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Gordon Research Conference

Condensed Matter Physics

June 22--27, 2003 Connecticut College

Thomas A. Witten, University of Chicago, Chair --- Paul McEuen, Cornell University, Co-chair

photo credit
soft corrals for electrons and atoms

News 6/10: group photo

In recent years the Condensed Matter Physics Gordon conference has served as meeting ground for hard and soft condensed matter science. This year's conference continues this aim with a focus on soft corrals for electrons and atoms. By "soft corrals" we mean deformable materials such as flexible, organic molecules or deformable surface structures that shape electronic states and electron transport at the mesoscopic scale of tens of nanometers or less. A classic form of corral is the surfactant corona that shapes colloidal semiconductor nanocrystals, yielding intense, controllable fluorescence. Arrays of colloidal metal particles on a surface lead to anomalous electronic transport and guided plasmon propagation. Amphiphilic polymers spontaneously form controllable periodic patterns on a surface at the ten-nanometer scale. These patterns can shape deposited metal into arrays of dots or wires via differential wetting. Deforming these soft corrals offers a means of controlling electrons and vice versa.

New forms of mesoscopic confinement and new resulting electronic behavior are rapidly emerging. Electrons confined in molecules or carbon nanotubes form a subtle corral that alters the spin distribution in adjacent metals via the Kondo effect. The conference will explore new ways in which deformation or modification of carbon nanotubes and conjugated polymers result in new electronic states. We will survey new forms of excited-electron interaction in semiconductor nanocrystals. We will also look at emerging forms of surface structure resulting from ionic interaction of micelles and molecules.

One aspect of these corrals is their effect on the spin states of electrons. This includes both static magnetic states and dynamic spin-wave states. Soft materials such as diblock copolymers or colloidal crystals can structure and position magnetic nanocrystals to store information at high density. Spin density waves also propagate in new ways within and between nanocrystals on a surface. The time evolution of these excitations can lead to entangled states and thus to new ways to manipulate information.

Manipulation of atoms with scanning tips is enabling a new form of soft corral. The conference will present new forms of collective motion guided by individually placed molecules on a surface and via the surface topography.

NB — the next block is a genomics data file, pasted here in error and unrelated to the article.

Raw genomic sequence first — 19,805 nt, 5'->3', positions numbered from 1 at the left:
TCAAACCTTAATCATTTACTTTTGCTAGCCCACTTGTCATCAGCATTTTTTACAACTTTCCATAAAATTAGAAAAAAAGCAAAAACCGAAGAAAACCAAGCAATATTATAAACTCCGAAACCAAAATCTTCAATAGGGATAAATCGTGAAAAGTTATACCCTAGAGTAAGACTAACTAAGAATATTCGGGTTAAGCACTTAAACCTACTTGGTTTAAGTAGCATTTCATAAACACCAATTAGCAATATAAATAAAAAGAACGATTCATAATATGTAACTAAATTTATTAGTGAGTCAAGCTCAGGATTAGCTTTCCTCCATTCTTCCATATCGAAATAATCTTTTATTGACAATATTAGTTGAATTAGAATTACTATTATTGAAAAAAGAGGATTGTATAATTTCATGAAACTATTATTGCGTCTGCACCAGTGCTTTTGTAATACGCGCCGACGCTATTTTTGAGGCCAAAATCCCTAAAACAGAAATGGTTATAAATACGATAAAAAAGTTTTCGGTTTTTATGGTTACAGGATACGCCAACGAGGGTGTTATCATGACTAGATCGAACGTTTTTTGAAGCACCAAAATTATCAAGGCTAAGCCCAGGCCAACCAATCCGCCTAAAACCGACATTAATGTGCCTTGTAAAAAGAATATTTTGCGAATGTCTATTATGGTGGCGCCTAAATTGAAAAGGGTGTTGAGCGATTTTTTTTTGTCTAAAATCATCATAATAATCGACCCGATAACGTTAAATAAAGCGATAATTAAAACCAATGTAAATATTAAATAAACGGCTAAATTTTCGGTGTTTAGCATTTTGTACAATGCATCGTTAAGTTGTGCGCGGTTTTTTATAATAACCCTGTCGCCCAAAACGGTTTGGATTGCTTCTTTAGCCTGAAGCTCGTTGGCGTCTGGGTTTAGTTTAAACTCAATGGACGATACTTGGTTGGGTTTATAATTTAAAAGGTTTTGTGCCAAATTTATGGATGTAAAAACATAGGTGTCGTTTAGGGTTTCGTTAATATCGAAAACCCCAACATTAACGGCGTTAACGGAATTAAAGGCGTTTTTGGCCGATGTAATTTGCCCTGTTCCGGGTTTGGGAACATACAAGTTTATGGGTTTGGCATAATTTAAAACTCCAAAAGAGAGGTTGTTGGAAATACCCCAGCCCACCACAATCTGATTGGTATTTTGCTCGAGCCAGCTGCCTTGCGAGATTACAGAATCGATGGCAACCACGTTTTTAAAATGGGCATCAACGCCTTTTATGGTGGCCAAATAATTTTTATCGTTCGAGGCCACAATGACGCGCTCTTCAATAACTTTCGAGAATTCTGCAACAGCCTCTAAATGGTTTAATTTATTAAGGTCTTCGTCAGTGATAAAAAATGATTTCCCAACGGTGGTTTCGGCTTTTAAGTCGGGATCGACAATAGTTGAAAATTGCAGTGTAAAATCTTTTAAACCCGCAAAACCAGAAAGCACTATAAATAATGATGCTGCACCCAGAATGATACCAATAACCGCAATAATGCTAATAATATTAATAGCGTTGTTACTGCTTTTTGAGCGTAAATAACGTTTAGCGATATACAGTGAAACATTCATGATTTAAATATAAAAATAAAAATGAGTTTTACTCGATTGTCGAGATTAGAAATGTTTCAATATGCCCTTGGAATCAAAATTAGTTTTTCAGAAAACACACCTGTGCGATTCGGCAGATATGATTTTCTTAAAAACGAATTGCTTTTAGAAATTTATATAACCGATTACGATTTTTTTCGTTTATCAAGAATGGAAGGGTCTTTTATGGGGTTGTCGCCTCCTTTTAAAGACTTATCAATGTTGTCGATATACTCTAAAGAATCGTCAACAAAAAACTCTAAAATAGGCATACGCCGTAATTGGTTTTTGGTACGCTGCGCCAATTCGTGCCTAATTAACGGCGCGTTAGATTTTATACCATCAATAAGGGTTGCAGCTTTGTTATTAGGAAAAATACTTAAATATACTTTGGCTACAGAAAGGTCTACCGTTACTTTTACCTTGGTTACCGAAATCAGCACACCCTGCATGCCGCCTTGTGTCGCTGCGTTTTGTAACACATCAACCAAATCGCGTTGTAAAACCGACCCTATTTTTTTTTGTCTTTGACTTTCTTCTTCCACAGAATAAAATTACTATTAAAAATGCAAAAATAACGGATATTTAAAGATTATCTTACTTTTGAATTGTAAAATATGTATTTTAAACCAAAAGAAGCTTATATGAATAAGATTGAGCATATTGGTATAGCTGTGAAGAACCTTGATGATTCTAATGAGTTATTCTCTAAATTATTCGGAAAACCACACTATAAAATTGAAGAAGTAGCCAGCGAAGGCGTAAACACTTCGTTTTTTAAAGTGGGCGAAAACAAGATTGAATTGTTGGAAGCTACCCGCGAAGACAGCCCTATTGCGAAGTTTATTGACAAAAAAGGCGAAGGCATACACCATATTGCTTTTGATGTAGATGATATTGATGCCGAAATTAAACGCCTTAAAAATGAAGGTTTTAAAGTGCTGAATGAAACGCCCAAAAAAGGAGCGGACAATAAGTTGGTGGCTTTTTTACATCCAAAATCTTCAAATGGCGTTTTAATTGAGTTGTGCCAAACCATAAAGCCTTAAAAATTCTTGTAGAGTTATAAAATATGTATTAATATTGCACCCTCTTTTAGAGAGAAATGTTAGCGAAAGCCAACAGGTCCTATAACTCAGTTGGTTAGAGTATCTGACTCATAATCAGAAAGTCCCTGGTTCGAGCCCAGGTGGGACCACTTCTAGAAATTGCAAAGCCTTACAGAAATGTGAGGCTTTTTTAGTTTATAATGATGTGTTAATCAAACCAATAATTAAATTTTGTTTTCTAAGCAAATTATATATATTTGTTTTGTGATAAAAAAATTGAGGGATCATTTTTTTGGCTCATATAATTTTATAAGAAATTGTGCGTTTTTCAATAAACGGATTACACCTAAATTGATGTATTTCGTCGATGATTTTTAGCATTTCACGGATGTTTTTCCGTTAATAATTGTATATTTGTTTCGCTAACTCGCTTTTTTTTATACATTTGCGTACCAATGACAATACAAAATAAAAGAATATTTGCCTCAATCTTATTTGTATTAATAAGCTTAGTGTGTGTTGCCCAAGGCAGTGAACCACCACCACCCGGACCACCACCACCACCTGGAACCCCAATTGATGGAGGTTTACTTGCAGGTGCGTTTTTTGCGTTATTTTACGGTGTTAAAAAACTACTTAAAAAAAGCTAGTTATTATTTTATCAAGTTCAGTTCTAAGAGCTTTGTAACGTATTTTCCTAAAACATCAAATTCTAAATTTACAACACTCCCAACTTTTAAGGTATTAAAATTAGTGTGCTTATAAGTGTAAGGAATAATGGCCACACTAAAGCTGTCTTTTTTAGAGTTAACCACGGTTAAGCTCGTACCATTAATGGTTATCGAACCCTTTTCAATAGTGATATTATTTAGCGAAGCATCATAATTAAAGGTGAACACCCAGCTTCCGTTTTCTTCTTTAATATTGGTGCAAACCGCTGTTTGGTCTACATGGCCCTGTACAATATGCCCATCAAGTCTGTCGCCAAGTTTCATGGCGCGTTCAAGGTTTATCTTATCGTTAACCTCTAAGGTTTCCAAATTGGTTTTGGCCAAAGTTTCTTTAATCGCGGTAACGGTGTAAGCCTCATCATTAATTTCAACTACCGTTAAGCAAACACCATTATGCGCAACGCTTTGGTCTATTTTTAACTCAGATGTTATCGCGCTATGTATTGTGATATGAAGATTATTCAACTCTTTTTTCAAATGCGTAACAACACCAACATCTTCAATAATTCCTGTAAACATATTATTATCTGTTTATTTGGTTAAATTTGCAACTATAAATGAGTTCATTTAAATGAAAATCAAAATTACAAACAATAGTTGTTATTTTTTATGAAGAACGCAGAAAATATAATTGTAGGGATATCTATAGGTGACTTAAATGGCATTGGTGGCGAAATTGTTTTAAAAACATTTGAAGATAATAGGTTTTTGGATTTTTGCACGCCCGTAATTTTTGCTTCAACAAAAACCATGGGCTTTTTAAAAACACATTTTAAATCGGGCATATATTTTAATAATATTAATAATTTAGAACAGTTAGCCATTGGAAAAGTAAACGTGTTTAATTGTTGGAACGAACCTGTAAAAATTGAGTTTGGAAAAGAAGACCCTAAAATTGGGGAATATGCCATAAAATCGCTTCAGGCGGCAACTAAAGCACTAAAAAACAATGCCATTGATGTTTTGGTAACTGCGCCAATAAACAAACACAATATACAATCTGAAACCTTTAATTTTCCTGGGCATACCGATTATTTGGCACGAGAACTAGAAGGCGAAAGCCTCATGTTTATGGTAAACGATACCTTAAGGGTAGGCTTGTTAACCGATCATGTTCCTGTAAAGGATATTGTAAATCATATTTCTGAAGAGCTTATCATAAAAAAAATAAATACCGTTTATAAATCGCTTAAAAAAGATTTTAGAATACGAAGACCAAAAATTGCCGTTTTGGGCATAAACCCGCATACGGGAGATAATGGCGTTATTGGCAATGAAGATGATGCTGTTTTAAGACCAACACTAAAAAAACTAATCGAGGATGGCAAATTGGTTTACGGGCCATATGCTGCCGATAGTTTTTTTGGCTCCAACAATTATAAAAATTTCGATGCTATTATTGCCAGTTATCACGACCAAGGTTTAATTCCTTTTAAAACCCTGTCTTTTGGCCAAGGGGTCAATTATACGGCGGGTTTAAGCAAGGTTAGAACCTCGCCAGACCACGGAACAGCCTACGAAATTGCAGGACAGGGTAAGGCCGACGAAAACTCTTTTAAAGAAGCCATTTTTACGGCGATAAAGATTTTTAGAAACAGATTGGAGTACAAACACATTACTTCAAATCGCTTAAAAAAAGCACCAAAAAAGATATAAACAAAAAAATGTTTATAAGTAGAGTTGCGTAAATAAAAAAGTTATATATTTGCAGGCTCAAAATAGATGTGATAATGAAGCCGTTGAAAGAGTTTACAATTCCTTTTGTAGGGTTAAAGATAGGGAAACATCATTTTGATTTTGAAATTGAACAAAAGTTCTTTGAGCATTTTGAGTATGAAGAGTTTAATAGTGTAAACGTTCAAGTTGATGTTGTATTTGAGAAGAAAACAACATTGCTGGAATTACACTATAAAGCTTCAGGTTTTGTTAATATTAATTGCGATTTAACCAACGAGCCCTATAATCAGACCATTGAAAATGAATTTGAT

• Materials
    • surfactant micelles
    • surfactant monolayers
    • metal surfaces
    • chemisorbed small molecules
    • organic molecules
    • polymers and copolymers
    • carbon nanotubes
    • nanoclusters and nanorods
  • Corral formation by
    • molecular structure
    • micelles
    • surface reconstruction
    • copolymers
    • ionic complexes
    • single-atom positioning
  • Propagation via...
    • tunneling
    • dipolar excitation
    • delocalized molecular states
    • spin density waves
  • probed by
    • gated currents
    • scanning probe microscopy
    • fast spectrocopy
    • electron microscopy


Harry Atwater, Harvard University
David Awschalom, University of California, Santa Barbara
Paul Barbara, University of Texas, Austin
Sam Bader, Argonne National Laboratory
Paul Chaikin, Princeton University
Dongmin Chen, Roland Institute
Leonid Glazman, University of Minnesota
Andreas Heinrich , IBM San Jose
Heinrich Jaeger, University of Chicago
Charles Kane, University of Pennsylvania
Victor Klimov, Los Alamos National Laboratory
Robert Magerle, Universitaet Bayreuth, Germany
Hongkun Park, Harvard University
Dan Ralph, Cornell University
Jacob Sagiv, Weizmann Institute of Science
Kunio Takayanagi, Tokyo Institute of Technology
Edwin L. Thomas, Massachusetts Institute of Technology
T. Mitch Wallis, University of California, Irvine
R. Bruce Weisman, Rice University
Paul S. Weiss , Pennsylvania State University
Ellen D. Williams, University of Maryland
Gerard Wong, University of Illinois, Urbana


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